In recent years, the World Wide Web has shown enormous growth in size. Vast repositories of information are available on practically every possible topic. In such cases, it is valuable to perform topical resource discovery effectively. Consequently, several new ideas have been proposed in recent years; among them a key technique is focused crawling which is able to crawl particular topical portions of the World Wide Web quickly, without having to explore all web pages. In this paper, we propose the novel concept of intelligent crawling which actually learns characteristics of the linkage structure of the World Wide Web while performing the crawling. Specifically, the intelligent crawler uses the inlinking web page content, candidate URL structure, or other behaviors of the inlinking web pages or siblings in order to estimate the probability that a candidate is useful for a given crawl. This is a much more general framework than the focused crawling technique which is based on a pre-defined understanding of the topical structure of the web. The techniques discussed in this paper are applicable for crawling web pages which satisfy arbitrary user-defined predicates such as topical queries, keyword queries, or any combinations of the above. Unlike focused crawling, it is not necessary to provide representative topical examples, since the crawler can learn its way into the appropriate topic. We refer to this technique as intelligent crawling because of its adaptive nature in adjusting to the web page linkage structure. We discuss how to intelligently select features which are most useful for a given crawl. The learning crawler is capable of reusing the knowledge gained in a given crawl in order to provide more efficient crawling for closely related predicates.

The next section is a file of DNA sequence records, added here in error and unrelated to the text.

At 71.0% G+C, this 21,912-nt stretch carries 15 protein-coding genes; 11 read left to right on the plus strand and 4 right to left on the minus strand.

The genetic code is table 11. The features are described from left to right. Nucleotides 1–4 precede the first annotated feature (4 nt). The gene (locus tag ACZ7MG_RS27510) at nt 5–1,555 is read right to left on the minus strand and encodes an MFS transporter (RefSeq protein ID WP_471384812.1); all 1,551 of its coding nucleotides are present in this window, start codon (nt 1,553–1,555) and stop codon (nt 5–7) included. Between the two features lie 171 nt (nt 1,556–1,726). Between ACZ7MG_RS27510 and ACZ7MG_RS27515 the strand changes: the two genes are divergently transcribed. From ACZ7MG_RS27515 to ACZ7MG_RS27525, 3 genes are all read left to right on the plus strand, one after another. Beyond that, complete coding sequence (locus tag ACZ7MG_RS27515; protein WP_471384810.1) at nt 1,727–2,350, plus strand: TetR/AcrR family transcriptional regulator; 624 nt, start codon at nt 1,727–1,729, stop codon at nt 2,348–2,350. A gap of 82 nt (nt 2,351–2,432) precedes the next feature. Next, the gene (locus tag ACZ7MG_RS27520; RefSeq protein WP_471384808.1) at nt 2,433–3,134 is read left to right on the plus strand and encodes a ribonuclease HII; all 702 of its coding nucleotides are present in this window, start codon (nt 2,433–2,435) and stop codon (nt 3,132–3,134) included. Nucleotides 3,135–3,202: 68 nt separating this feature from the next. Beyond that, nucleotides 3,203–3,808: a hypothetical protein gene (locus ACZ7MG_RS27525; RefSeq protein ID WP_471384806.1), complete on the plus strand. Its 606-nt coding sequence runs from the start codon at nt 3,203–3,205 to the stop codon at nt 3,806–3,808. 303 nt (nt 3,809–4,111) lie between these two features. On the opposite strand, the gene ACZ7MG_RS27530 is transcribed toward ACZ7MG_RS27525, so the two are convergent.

Keywords: Crawling, World Wide Web
A highly scalable and effective method for metasearch BIBAKFull-Text 310-335
  Weiyi Meng; Zonghuan Wu; Clement Yu; Zhuogang Li
A metasearch engine is a system that supports unified access to multiple local search engines. Database selection is one of the main challenges in building a large-scale metasearch engine. The problem is to efficiently and accurately determine a small number of potentially useful local search engines to invoke for each user query. In order to enable accurate selection, metadata that reflect the contents of each search engine need to be collected and used. This article proposes a highly scalable and accurate database selection method. This method has several novel features. First, the metadata for representing the contents of all search engines are organized into a single integrated representative. Such a representative yields both computational efficiency and storage efficiency. Second, the new selection method is based on a theory for ranking search engines optimally. Experimental results indicate that this new method is very effective. An operational prototype system has been built based on the proposed approach.
Keywords: Database selection, distributed text retrieval, metasearch engine, resource discovery

TOIS 2001 Volume 19 Issue 4

Application of aboutness to functional benchmarking in information retrieval BIBAKFull-Text 337-370
  Kam-Fai Wong; Dawei Song; Peter Bruza; Chun-Hung Cheng
Experimental approaches are widely employed to benchmark the performance of an information retrieval (IR) system. Measurements in terms of recall and precision are computed as performance indicators. Although they are good at assessing the retrieval effectiveness of an IR system, they fail to explore deeper aspects such as its underlying functionality and explain why the system shows such performance. Recently, inductive (i.e., theoretical) evaluation of IR systems has been proposed to circumvent the controversies of the experimental methods. Several studies have adopted the inductive approach, but they mostly focus on theoretical modeling of IR properties by using some metalogic. In this article, we propose to use inductive evaluation for functional benchmarking of IR models as a complement of the traditional experiment-based performance benchmarking. We define a functional benchmark suite in two stages: the evaluation criteria based on the notion of "aboutness," and the formal evaluation methodology using the criteria. The proposed benchmark has been successfully applied to evaluate various well-known classical and logic-based IR models. The functional benchmarking results allow us to compare and analyze the functionality of the different IR models.